Howard Williams was born in Tulare County, California. The family moved to San Diego when he was young. He attended the University of California before moving to California Hot Springs where he managed a resort developed by his father, a sea captain, stockman, citrus rancher, and pioneer irrigator. There he met and married Becky Stewart, a school teacher.
They moved to Porterville where Howard became secretary-manager of the Chamber of Commerce and a member of the county planning commission. During World War II he was head of the Porterville rationing board and a member of the California State Guard.
In 1946, Howard was elected to the State Legislature where he served in the Senate for 16 years. He was recognized as an authority on water, finances, agriculture, and fish and game problems. He also took an active interest in the State tax structure, school financing, and better equalization of assessment practices. He served on the Senate Finance Committee for many years and was chairman of the sub-committee dealing with all items of capital outlay expenditures. As chairman of the powerful Joint Legislative Committee on Water Problems, he directed the studies and reports which pointed the way for legislation creating the State Department of Water Resources, the Feather River Project, and the San Luis Project. He also sponsored and supported legislation making possible better facilities for wider fields of agricultural research and improved standards for agricultural products. At the time of his death on May 7, 1962, he was chairman of the Senate Standing Committee on Water Resources and a member of committees on Agriculture, Fish and Game, Finance, Labor, and Legislative Representation.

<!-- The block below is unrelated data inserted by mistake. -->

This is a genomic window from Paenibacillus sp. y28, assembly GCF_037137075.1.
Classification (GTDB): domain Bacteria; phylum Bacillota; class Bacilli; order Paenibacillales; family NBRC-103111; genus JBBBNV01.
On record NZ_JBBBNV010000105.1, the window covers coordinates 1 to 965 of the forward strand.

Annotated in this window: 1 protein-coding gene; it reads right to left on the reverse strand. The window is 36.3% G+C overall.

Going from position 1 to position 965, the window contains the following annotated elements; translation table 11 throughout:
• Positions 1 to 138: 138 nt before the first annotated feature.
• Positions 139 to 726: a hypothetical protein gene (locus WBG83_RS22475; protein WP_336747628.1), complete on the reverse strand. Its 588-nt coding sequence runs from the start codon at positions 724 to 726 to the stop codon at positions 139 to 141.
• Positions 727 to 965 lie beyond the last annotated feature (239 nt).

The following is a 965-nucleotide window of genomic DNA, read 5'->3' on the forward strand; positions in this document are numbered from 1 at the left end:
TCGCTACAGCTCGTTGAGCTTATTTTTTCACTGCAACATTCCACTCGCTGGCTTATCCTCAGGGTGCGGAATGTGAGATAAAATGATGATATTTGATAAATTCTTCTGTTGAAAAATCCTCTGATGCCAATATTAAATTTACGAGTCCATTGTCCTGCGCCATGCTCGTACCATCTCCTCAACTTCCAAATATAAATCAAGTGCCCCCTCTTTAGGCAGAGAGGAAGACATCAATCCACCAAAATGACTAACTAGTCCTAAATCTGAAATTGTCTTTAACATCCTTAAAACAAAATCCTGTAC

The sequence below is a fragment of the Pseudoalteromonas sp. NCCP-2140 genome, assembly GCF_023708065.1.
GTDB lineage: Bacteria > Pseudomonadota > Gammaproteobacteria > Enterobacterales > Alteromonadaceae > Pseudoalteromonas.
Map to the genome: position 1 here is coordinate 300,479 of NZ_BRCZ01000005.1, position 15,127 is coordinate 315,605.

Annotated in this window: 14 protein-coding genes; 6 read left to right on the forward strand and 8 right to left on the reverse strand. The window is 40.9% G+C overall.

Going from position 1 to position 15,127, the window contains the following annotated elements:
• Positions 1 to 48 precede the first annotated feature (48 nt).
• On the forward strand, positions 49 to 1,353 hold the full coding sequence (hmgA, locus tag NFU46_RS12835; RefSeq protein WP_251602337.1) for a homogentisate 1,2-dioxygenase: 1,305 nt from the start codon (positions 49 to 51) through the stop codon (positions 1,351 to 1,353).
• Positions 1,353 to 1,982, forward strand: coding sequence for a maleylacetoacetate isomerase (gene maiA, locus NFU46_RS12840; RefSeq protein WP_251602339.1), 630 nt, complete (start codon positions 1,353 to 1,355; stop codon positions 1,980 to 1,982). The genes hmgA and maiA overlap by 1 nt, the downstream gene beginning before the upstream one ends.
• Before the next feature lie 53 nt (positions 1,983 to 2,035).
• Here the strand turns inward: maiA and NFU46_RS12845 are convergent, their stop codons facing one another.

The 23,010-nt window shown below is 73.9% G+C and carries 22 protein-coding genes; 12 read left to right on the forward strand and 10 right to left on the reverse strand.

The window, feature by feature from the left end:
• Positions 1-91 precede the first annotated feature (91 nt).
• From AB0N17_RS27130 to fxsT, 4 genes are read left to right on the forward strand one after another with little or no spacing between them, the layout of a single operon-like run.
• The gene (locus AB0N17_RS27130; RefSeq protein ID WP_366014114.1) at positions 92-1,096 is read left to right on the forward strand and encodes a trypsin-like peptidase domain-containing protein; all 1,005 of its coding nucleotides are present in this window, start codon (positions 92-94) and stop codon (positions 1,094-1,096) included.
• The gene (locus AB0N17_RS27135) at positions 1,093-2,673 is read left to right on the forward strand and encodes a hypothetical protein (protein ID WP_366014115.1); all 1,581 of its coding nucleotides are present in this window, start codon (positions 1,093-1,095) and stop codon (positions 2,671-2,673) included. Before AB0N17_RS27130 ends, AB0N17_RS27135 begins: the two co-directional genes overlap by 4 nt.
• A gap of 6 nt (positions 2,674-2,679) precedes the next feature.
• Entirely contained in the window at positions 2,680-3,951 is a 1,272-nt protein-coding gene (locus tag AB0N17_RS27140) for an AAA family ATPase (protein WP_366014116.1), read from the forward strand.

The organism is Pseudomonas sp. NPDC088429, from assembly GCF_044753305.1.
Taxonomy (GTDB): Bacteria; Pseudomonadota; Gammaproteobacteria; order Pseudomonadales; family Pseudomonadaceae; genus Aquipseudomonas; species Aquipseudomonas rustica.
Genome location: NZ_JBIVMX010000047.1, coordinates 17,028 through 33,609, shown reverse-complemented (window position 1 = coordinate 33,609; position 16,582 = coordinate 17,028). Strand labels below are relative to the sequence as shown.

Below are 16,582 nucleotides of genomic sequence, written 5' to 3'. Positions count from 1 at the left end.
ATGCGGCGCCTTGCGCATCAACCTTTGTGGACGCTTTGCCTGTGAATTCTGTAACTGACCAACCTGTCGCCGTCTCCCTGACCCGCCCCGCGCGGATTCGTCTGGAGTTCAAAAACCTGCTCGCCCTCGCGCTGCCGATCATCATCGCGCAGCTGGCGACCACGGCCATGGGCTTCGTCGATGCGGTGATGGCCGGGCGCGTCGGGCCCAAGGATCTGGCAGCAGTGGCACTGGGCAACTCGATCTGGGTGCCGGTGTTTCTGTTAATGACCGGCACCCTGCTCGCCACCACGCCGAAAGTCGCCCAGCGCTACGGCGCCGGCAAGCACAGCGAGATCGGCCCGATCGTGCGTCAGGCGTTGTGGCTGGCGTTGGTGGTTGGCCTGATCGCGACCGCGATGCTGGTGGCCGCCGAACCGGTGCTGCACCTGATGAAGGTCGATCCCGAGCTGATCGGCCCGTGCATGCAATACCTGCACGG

Howard was a member of Porterville Lodge 303 F & AM; honorary past commander of Porterville Commandery 67, Knights Templar; held high local and state offices in the Royal Arch Masons; and was a member of Eastern Star, the Moose and Elks lodges, the First Congregational Church, and the Commonwealth Club of San Francisco.
Hard working and serious, he was also personable and humorous. He was honored at a number of testimonial dinners over the years and was named "Outstanding Man of the Community" in 1959 by the Porterville Chamber of Commerce.